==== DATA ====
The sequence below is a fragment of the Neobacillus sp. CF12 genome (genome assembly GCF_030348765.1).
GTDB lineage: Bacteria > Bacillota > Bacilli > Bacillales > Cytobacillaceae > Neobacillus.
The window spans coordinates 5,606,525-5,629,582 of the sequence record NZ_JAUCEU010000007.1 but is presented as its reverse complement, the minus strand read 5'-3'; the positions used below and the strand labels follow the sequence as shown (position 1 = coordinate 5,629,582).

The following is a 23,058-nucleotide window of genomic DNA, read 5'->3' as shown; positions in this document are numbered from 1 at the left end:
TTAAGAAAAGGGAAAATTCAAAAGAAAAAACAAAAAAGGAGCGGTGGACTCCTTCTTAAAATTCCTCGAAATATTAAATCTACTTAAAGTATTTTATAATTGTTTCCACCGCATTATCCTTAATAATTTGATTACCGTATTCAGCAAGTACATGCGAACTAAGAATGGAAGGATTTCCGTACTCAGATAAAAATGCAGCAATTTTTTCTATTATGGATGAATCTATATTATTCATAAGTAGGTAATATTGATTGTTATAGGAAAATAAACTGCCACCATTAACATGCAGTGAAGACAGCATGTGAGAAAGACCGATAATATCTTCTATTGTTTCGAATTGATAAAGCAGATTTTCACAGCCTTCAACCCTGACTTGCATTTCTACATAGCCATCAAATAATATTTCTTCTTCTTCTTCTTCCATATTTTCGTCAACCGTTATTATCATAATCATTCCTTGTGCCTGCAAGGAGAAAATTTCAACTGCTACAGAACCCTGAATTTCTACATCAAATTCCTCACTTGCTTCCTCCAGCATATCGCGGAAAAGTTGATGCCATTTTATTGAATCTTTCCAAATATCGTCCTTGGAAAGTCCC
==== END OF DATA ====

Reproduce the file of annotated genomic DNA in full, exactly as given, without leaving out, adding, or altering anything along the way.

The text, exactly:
The sequence below is a fragment of the Neobacillus sp. CF12 genome (genome assembly GCF_030348765.1).
GTDB lineage: Bacteria > Bacillota > Bacilli > Bacillales > Cytobacillaceae > Neobacillus.
The window spans coordinates 5,606,525-5,629,582 of the sequence record NZ_JAUCEU010000007.1 but is presented as its reverse complement, the minus strand read 5'-3'; the positions used below and the strand labels follow the sequence as shown (position 1 = coordinate 5,629,582).

The following is a 23,058-nucleotide window of genomic DNA, read 5'->3' as shown; positions in this document are numbered from 1 at the left end:
TTAAGAAAAGGGAAAATTCAAAAGAAAAAACAAAAAAGGAGCGGTGGACTCCTTCTTAAAATTCCTCGAAATATTAAATCTACTTAAAGTATTTTATAATTGTTTCCACCGCATTATCCTTAATAATTTGATTACCGTATTCAGCAAGTACATGCGAACTAAGAATGGAAGGATTTCCGTACTCAGATAAAAATGCAGCAATTTTTTCTATTATGGATGAATCTATATTATTCATAAGTAGGTAATATTGATTGTTATAGGAAAATAAACTGCCACCATTAACATGCAGTGAAGACAGCATGTGAGAAAGACCGATAATATCTTCTATTGTTTCGAATTGATAAAGCAGATTTTCACAGCCTTCAACCCTGACTTGCATTTCTACATAGCCATCAAATAATATTTCTTCTTCTTCTTCTTCCATATTTTCGTCAACCGTTATTATCATAATCATTCCTTGTGCCTGCAAGGAGAAAATTTCAACTGCTACAGAACCCTGAATTTCTACATCAAATTCCTCACTTGCTTCCTCCAGCATATCGCGGAAAAGTTGATGCCATTTTATTGAATCTTTCCAAATATCGTCCTTGGAAAGTCCC